As more reservists refuse to serve, IDF said seeing drop in troops reporting for duty
Reports mounted Wednesday of reservists from multiple units across the military declaring they would not show up for duty, as Prime Minister Benjamin Netanyahu’s government pressed ahead with its plan to reform the judiciary.
Meanwhile, a report in Haaretz said that the IDF has recognized a significant decrease in the number of ground force troops reporting for reserve duty.
In the elite 551st Paratroopers Brigade, only 57 percent of reservists reported for duty this week — a significant drop from the normal muster count of 90%, according to a report Wednesday. The unit had hoped for a 78% assembly rate among its 700 reservists amid opposition to the government’s attempt to radically curtail the power of the Supreme Court, but army officers were alarmed to learn that the scope of the protest went much further than expected.
A military source told Haaretz that the low assembly rate was an indicator of what lies ahead if the government continues with the reform.
The 551st Brigade is one of two reserve battalions in the IDF’s 98th Division.
“It’s far from anything we imagined we’d have in the end, and it’s not easy to accept,” a military source told the paper.
The IDF Central Command has so far been optimistic about maintaining high call-up rates, given that most of the reservists who threatened not to serve in the Air Force, as well as the fact that enough in the 98th Division who have a reserve. The responsibility in the West Bank rests with the settlers themselves, Haaretz said.
Separately on Wednesday, Channel 12 reported that the non-commissioned officers in the Special Operations Division of Military Intelligence have informed the IDF that they plan to cancel their contracts if the judicial reform is passed. The officials rejected the new proposal submitted by the government to redo the Judicial Appointments Committee, dismissing the coalition’s claim that it was a “diminishment” of its position.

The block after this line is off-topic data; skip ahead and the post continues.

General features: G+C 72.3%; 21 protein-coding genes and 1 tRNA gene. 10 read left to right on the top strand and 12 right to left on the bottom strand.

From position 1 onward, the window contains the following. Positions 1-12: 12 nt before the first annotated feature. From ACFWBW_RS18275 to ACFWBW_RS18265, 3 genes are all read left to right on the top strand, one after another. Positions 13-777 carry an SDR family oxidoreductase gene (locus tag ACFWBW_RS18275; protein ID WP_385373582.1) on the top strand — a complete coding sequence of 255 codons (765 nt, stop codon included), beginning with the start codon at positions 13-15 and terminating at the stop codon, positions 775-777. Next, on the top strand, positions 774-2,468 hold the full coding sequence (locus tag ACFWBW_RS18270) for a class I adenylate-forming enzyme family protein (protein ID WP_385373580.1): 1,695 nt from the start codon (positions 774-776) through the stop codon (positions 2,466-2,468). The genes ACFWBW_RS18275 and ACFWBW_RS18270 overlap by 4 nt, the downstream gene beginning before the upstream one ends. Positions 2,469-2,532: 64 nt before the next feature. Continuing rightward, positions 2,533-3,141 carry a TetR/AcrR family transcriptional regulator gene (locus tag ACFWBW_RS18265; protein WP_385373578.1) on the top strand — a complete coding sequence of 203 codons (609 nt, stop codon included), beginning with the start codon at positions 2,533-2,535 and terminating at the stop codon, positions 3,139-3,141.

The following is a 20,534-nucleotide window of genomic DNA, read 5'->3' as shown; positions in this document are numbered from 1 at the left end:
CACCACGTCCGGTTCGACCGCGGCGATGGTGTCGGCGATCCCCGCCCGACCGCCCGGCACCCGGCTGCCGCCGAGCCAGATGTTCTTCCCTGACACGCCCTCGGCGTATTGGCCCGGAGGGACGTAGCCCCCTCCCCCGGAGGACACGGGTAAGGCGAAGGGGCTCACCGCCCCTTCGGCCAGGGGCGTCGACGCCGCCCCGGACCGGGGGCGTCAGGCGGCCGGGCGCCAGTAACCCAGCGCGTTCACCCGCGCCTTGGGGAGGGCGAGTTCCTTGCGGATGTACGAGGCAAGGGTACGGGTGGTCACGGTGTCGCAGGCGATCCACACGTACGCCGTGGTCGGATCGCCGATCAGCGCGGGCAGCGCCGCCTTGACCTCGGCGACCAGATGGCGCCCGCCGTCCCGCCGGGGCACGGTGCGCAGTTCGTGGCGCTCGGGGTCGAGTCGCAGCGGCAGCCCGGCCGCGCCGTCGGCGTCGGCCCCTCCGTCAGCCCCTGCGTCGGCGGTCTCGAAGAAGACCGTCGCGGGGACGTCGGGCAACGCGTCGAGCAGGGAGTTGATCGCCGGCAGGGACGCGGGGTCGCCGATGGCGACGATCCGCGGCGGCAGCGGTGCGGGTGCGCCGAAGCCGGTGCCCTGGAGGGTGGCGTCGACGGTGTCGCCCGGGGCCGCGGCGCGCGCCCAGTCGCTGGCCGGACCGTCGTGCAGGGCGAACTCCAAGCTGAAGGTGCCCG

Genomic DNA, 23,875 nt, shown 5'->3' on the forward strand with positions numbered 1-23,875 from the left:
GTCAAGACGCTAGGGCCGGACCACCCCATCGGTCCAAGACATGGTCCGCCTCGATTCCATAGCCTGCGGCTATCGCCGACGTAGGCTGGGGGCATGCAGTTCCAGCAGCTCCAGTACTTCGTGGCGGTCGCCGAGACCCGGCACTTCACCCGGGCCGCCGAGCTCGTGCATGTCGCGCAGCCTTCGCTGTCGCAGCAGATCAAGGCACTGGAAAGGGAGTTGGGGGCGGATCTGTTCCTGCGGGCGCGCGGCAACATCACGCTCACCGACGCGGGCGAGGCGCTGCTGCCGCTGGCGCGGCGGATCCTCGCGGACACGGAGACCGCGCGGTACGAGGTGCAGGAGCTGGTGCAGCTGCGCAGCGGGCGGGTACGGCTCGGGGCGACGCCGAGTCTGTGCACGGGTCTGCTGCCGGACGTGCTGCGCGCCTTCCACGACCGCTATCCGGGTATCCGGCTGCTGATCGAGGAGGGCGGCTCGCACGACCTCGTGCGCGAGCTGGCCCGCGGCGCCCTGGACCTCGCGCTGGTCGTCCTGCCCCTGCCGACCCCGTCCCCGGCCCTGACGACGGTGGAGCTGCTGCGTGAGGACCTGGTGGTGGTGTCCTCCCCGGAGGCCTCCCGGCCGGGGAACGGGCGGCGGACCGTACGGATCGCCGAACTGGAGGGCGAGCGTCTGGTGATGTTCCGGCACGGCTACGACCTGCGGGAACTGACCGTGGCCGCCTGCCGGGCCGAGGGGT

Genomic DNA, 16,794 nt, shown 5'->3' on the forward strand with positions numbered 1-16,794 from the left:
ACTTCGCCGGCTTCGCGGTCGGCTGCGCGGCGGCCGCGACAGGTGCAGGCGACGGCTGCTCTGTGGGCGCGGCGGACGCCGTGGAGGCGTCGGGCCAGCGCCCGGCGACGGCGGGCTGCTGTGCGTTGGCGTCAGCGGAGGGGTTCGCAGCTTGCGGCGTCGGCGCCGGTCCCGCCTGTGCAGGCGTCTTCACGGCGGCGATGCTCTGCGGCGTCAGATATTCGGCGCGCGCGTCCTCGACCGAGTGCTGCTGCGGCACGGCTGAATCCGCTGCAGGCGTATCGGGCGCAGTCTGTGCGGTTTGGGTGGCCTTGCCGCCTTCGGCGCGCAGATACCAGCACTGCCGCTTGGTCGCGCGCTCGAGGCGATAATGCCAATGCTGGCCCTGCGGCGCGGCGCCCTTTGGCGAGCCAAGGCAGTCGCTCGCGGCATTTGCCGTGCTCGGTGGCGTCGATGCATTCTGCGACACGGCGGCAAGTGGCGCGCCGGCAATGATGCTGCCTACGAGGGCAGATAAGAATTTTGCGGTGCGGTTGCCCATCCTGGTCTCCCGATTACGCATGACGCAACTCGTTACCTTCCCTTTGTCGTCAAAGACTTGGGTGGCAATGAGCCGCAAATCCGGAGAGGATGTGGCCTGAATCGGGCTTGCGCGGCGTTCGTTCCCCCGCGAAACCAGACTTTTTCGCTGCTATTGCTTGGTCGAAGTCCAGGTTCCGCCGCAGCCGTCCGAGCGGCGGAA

The officers will pay a fine if they cancel their contracts but a representative told Channel 12 it was a price they were willing to pay.
Earlier in the day, Channel 12 reported that 700 reservists in the Nahal Brigade sent a letter to Defense Minister Yoav Gallant and IDF Chief of Staff Herzi Halevi urging them to do everything in their power to stop the judicial reform . “This is a violation of the social contract. This is not the way of the State of Israel,” they wrote.
At the same time, 100 recently discharged armored corps officers wrote their own letter to security chiefs warning that “some of us will stop reporting for reserve duty if the coup d’état goes ahead.”
In another letter reported by Haaretz, 100 senior reservists of the Israeli Air Force announced that they would stop reporting for non-emergency service due to the overhaul.
They joined the 180 pilots, 50 controllers and 40 drone operators who have already taken such a step.
On Tuesday, the leaders of a protest group representing soldiers and reserve officers announced that they would be stepping up their actions against the government’s plans to radically limit the power of the judiciary.
The group, known as Brothers in Arms, said they would begin signing back-up declarations of refusal to serve, which would be implemented if the government went ahead with the judicial overhaul.
“We have been protesting in the streets for 11 weeks. An executive branch with unlimited power is a dictatorship. We are afraid of him. If the laws of dictatorship are enacted, a people’s army cannot exist. There is only a people’s army in a democracy,” said Lt. Col. (res.) Ron Scherf, one of the founders of Brothers in Arms.
Scherf, who served in the elite Sayeret Matkal unit, said at a press conference that if the overhaul bills are passed, “we and thousands of others will join us in stopping volunteering for reserve duty.
“The army is dying before you,” he said, addressing Gallant. “We expect you to stand up and say you will not vote for the laws. This is basically what we expect, this is the minimum.”
Earlier on Tuesday, Army Radio reported that high-ranking commanders in the Defense Forces had expressed concern that a growing trend of reserve personnel refusing to serve in protest against the government’s planned judicial reform could harm the operational capabilities of armed forces within a month.
Netanyahu’s coalition, a collection of right-wing, ultra-nationalist and ultra-Orthodox parties, has barreled ahead with legislation aimed at weakening the court’s ability to serve as a check on parliament, as well as giving control to the government appointed judges. Mass weekly protests have been taking place for more than two months against the proposed legislation, with growing protests from prominent public figures including the president, jurors, business leaders and many another.
Increasingly, reservists – who are an integral part of the army’s normal activities, including in the highest units – have warned that they will not be able to serve in a democratic Israel, which they accuse the country of which will come under the government’s plan.
Military brass have insisted that the armed services must stay out of any political fight, but numerous reports have shown that the phenomenon is only growing.
In addition, soldiers have expressed concern that a lack of international confidence in the independence of Israeli judges could expose them to prosecution in international tribunals for actions they were ordered to take during service.
Emanuel Fabian contributed to this report.